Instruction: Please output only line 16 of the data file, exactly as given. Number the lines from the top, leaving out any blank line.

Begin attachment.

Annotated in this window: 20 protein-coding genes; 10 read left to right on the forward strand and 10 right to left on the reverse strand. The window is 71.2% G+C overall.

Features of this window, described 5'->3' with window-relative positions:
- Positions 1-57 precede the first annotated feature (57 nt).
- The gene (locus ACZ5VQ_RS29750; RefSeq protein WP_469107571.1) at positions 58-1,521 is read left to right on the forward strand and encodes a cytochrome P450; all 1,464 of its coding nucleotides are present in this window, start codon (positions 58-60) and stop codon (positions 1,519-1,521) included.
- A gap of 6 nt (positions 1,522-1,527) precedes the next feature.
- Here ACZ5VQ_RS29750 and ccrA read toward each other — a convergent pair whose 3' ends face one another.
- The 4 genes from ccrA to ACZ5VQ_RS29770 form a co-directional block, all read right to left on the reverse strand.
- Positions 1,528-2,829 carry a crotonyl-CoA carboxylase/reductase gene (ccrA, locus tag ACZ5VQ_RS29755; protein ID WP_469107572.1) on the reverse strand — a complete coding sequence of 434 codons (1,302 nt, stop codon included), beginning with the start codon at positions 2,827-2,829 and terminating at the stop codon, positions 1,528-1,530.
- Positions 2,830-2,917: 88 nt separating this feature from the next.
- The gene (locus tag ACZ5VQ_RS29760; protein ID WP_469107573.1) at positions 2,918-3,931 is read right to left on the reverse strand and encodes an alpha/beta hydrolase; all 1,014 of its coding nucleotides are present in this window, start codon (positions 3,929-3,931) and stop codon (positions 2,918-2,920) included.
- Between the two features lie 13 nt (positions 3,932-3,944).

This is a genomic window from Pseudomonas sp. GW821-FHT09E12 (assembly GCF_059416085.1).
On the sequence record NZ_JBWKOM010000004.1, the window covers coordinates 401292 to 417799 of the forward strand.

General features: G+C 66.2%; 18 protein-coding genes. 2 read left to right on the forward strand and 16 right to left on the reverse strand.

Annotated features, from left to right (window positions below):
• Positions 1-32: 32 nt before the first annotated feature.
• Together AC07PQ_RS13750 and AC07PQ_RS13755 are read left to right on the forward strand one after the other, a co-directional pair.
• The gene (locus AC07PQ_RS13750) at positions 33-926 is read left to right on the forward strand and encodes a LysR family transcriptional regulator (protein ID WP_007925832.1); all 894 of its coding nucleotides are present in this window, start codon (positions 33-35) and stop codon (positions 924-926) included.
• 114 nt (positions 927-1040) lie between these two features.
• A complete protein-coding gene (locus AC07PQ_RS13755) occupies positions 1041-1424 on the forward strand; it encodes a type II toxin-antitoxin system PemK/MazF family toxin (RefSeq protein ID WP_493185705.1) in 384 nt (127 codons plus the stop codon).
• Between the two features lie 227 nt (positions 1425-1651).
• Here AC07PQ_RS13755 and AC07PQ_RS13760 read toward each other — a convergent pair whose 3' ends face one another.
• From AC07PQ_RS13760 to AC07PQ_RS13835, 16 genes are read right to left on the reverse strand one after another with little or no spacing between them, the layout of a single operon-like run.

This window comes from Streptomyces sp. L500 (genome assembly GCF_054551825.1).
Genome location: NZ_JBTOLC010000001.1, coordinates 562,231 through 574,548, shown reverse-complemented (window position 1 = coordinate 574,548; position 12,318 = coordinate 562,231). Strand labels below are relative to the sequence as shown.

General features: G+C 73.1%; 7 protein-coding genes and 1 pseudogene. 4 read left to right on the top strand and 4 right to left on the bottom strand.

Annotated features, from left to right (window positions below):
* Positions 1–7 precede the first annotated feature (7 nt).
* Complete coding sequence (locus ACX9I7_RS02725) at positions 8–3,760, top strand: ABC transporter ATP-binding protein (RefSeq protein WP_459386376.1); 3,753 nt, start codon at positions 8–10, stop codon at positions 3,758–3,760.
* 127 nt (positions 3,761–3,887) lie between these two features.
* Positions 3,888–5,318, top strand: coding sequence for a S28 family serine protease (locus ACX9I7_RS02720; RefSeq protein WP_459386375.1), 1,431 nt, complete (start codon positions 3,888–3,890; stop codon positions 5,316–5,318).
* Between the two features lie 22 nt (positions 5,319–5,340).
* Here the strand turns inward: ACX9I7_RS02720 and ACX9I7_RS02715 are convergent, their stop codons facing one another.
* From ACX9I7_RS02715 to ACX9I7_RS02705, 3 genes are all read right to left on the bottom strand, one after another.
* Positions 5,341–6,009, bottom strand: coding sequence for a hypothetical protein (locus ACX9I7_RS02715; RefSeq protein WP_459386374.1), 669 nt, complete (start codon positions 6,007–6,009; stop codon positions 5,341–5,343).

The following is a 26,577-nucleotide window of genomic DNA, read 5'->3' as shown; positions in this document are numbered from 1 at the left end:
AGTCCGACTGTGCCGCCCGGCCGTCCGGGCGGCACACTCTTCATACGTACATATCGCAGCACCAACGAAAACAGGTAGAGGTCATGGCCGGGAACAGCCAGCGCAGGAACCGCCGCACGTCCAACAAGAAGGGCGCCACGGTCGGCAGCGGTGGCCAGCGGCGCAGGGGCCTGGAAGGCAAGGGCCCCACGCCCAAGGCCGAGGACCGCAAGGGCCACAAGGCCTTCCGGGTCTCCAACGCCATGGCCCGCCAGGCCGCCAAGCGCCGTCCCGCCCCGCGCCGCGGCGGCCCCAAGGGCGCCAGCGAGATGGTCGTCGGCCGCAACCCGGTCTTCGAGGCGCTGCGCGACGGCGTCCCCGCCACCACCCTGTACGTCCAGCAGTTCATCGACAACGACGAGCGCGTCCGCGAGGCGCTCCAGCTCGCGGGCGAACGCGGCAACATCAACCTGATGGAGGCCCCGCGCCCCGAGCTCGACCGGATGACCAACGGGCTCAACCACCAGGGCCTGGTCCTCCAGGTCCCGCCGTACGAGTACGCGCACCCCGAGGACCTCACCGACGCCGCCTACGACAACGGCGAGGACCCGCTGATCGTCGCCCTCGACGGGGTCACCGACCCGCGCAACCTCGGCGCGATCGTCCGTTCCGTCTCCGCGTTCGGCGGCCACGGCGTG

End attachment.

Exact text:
• Positions 1-32: 32 nt before the first annotated feature.